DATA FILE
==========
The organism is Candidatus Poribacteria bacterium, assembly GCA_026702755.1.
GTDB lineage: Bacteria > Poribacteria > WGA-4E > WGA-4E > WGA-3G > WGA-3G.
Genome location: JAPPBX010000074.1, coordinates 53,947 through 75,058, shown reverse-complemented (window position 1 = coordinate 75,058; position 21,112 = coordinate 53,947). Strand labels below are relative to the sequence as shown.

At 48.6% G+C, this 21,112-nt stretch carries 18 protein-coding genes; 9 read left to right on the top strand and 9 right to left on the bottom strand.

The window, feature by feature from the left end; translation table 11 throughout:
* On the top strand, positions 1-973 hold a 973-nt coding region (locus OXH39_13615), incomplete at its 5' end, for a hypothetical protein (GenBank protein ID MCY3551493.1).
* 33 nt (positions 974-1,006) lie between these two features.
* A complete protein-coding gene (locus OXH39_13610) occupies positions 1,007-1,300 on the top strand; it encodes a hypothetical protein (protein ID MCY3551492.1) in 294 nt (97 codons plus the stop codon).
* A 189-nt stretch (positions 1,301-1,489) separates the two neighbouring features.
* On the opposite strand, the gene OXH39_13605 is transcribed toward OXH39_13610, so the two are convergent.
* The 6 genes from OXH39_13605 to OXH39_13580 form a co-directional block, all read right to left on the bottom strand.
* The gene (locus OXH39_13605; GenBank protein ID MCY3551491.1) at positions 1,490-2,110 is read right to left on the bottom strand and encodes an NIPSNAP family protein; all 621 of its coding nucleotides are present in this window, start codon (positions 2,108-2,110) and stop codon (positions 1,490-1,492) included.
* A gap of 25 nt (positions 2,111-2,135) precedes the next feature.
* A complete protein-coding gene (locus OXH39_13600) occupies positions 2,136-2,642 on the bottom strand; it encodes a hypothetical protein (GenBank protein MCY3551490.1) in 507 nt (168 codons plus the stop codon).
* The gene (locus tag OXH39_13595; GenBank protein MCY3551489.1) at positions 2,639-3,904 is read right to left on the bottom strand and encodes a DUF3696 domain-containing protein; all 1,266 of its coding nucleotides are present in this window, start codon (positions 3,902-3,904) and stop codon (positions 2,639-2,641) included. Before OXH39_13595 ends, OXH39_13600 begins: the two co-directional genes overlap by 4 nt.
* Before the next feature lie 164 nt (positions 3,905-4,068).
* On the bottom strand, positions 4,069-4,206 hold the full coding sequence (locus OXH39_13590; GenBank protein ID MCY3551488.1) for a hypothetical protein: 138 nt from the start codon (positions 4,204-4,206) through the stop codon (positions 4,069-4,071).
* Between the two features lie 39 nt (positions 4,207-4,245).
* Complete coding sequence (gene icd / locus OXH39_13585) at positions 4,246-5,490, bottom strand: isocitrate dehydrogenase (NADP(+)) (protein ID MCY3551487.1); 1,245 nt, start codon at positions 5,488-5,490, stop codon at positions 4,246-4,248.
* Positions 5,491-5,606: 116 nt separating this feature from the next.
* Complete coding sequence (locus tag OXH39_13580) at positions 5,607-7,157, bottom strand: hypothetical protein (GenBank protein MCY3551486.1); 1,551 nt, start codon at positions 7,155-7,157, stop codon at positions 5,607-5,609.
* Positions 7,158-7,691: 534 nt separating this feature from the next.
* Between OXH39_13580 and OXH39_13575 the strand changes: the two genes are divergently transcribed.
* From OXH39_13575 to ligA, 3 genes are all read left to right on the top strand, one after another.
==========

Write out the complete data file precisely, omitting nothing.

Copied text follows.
The organism is Candidatus Poribacteria bacterium, assembly GCA_026702755.1.
GTDB lineage: Bacteria > Poribacteria > WGA-4E > WGA-4E > WGA-3G > WGA-3G.
Genome location: JAPPBX010000074.1, coordinates 53,947 through 75,058, shown reverse-complemented (window position 1 = coordinate 75,058; position 21,112 = coordinate 53,947). Strand labels below are relative to the sequence as shown.

At 48.6% G+C, this 21,112-nt stretch carries 18 protein-coding genes; 9 read left to right on the top strand and 9 right to left on the bottom strand.

The window, feature by feature from the left end; translation table 11 throughout:
* On the top strand, positions 1-973 hold a 973-nt coding region (locus OXH39_13615), incomplete at its 5' end, for a hypothetical protein (GenBank protein ID MCY3551493.1).
* 33 nt (positions 974-1,006) lie between these two features.
* A complete protein-coding gene (locus OXH39_13610) occupies positions 1,007-1,300 on the top strand; it encodes a hypothetical protein (protein ID MCY3551492.1) in 294 nt (97 codons plus the stop codon).
* A 189-nt stretch (positions 1,301-1,489) separates the two neighbouring features.
* On the opposite strand, the gene OXH39_13605 is transcribed toward OXH39_13610, so the two are convergent.
* The 6 genes from OXH39_13605 to OXH39_13580 form a co-directional block, all read right to left on the bottom strand.
* The gene (locus OXH39_13605; GenBank protein ID MCY3551491.1) at positions 1,490-2,110 is read right to left on the bottom strand and encodes an NIPSNAP family protein; all 621 of its coding nucleotides are present in this window, start codon (positions 2,108-2,110) and stop codon (positions 1,490-1,492) included.
* A gap of 25 nt (positions 2,111-2,135) precedes the next feature.
* A complete protein-coding gene (locus OXH39_13600) occupies positions 2,136-2,642 on the bottom strand; it encodes a hypothetical protein (GenBank protein MCY3551490.1) in 507 nt (168 codons plus the stop codon).
* The gene (locus tag OXH39_13595; GenBank protein MCY3551489.1) at positions 2,639-3,904 is read right to left on the bottom strand and encodes a DUF3696 domain-containing protein; all 1,266 of its coding nucleotides are present in this window, start codon (positions 3,902-3,904) and stop codon (positions 2,639-2,641) included. Before OXH39_13595 ends, OXH39_13600 begins: the two co-directional genes overlap by 4 nt.
* Before the next feature lie 164 nt (positions 3,905-4,068).
* On the bottom strand, positions 4,069-4,206 hold the full coding sequence (locus OXH39_13590; GenBank protein ID MCY3551488.1) for a hypothetical protein: 138 nt from the start codon (positions 4,204-4,206) through the stop codon (positions 4,069-4,071).
* Between the two features lie 39 nt (positions 4,207-4,245).
* Complete coding sequence (gene icd / locus OXH39_13585) at positions 4,246-5,490, bottom strand: isocitrate dehydrogenase (NADP(+)) (protein ID MCY3551487.1); 1,245 nt, start codon at positions 5,488-5,490, stop codon at positions 4,246-4,248.
* Positions 5,491-5,606: 116 nt separating this feature from the next.
* Complete coding sequence (locus tag OXH39_13580) at positions 5,607-7,157, bottom strand: hypothetical protein (GenBank protein MCY3551486.1); 1,551 nt, start codon at positions 7,155-7,157, stop codon at positions 5,607-5,609.
* Positions 7,158-7,691: 534 nt separating this feature from the next.
* Between OXH39_13580 and OXH39_13575 the strand changes: the two genes are divergently transcribed.
* From OXH39_13575 to ligA, 3 genes are all read left to right on the top strand, one after another.